To start 2010, Mother Nature decided to impress us with her ability to freeze our patooties off for weeks on end. The one advantage of this was that groceries in need of refrigeration could be safely stored in the trunk of one’s car, which the cold would turn into a giant cooler on wheels. Go ahead, call me Pollyanna – you wouldn’t be the first.
So one day I stopped by the store on my way to work, purchased produce, and left it in the trunk. Among the items was a one-pound bag of carrots. They carrots froze, solid, in the space of nine hours. They must have a low freezing point, because A) I don’t recall anything else turning into vegetable- or fruit-shaped ice cubes and B) there is nothing else approaching the oddity of a bag of carrots in my freezer.
I’d been unable to admit defeat and stupidity by throwing the suckers away, and instead put them in my freezer, reasoning that they’d need to be cooked as soon as they were thawed. Last week, I thawed them and made soup out of them. Carrot-ginger soup, to be precise.
I’d had it in restaurants, and loved it every time. When I perused a number of online recipes, they seemed elegant, simple and easy. The pared-down aspect of it didn’t even seem to require a recipe, so I didn’t use one.
I sautéed a large, diced onion in about 4 T. of olive oil for about 15 minutes, then added about ¼ cup diced fresh ginger, 1 t. ground cumin, ¼ t. turmeric, ½ t. coriander and half a cup of water to keep the spices from sticking. Once the spices had a chance to warm up, I added 4 cups of water and the carrots, which I’d washed and cut into big chunks (I did not peel them because, now thawed, they were carrot-shaped sponges), about ½ t. salt, and about eight turns of the pepper grinder.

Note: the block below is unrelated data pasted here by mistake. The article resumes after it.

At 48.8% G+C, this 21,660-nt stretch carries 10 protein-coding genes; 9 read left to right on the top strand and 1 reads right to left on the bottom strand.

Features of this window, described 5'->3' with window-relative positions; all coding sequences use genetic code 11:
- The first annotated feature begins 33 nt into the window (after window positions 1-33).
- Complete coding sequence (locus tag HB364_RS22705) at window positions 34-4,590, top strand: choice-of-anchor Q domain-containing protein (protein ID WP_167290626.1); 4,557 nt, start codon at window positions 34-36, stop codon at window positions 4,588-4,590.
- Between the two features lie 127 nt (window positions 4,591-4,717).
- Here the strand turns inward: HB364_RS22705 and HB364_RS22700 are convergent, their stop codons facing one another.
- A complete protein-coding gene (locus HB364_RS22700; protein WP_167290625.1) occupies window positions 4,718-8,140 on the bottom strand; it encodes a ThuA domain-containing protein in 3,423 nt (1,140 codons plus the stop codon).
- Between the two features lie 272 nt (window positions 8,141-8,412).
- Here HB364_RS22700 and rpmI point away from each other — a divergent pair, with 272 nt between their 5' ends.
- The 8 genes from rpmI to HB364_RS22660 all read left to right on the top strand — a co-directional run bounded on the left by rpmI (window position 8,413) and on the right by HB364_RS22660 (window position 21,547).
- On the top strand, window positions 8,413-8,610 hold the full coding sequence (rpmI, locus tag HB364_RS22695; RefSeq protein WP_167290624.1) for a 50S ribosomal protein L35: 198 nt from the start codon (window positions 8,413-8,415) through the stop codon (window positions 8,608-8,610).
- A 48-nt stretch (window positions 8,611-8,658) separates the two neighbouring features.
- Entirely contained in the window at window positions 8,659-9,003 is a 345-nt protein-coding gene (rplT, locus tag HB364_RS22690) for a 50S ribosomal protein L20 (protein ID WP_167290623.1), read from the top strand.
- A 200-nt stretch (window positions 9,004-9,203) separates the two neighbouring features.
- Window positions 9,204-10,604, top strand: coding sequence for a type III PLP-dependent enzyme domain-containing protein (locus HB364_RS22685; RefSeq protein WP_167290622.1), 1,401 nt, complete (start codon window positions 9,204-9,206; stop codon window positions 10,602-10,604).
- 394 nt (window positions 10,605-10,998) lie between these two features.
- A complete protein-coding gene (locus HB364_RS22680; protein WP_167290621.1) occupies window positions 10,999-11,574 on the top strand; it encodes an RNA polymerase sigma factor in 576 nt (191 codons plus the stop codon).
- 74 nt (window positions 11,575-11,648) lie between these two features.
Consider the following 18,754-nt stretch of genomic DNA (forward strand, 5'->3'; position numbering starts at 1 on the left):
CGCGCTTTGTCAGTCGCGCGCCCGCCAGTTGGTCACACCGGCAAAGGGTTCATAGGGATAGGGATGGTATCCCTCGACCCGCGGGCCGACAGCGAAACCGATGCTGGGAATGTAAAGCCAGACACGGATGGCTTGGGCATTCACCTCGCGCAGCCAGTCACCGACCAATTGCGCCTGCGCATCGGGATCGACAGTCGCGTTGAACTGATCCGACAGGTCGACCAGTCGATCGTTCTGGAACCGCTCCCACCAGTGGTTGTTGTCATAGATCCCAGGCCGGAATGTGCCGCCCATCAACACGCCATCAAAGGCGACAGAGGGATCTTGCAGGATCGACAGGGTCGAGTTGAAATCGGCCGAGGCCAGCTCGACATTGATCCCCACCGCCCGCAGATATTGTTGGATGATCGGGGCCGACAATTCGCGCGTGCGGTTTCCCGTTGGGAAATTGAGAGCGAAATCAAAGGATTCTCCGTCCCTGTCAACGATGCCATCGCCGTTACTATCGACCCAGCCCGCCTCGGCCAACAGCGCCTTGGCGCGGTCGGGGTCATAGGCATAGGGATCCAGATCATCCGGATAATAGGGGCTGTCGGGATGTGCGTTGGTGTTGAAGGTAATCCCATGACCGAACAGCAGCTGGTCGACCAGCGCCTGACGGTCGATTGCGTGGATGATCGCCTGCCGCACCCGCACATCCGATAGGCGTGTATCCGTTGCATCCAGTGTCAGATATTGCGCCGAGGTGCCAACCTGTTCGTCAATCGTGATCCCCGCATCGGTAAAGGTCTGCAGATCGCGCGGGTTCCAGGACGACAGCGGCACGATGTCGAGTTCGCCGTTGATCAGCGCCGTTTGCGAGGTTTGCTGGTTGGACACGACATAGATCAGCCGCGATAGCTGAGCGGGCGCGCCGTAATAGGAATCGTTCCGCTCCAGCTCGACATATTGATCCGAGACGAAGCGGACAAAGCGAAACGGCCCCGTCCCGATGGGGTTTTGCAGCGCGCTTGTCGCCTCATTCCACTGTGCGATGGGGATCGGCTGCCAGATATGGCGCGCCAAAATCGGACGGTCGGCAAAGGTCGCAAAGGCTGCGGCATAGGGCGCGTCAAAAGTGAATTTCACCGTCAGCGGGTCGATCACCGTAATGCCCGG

How I measure salt. It usually works out.
Half an hour later, with the carrots tasting cooked, I turned off the burner and let the soup cool until I wasn’t afraid that I’d burn myself while puréeing it. When I tasted it, I the ginger levels were on the order of wasabi, i.e., eye-watering. It was edible, but only just, and only if you went slowly.
But I still couldn’t bring myself to throw the stuff away. It had great color, the carrot flavor was strong and bright, and I am a stubborn Polack. So I put it in the fridge and thought about it, and in the morning, I turned to one of the three saviors of all Polish cooks: potatoes. (I ruled out the other two, butter and cream, on the grounds that I have recently begun counting calories, and it’s going well.)
Two of them, peeled, diced and boiled, then pureed with the soup, mellowed the ginger just enough to make eating the (now rather thick) soup as soup, but as I was tasting it, I thought it would be really good as a topping or a filling. For, say, ravioli.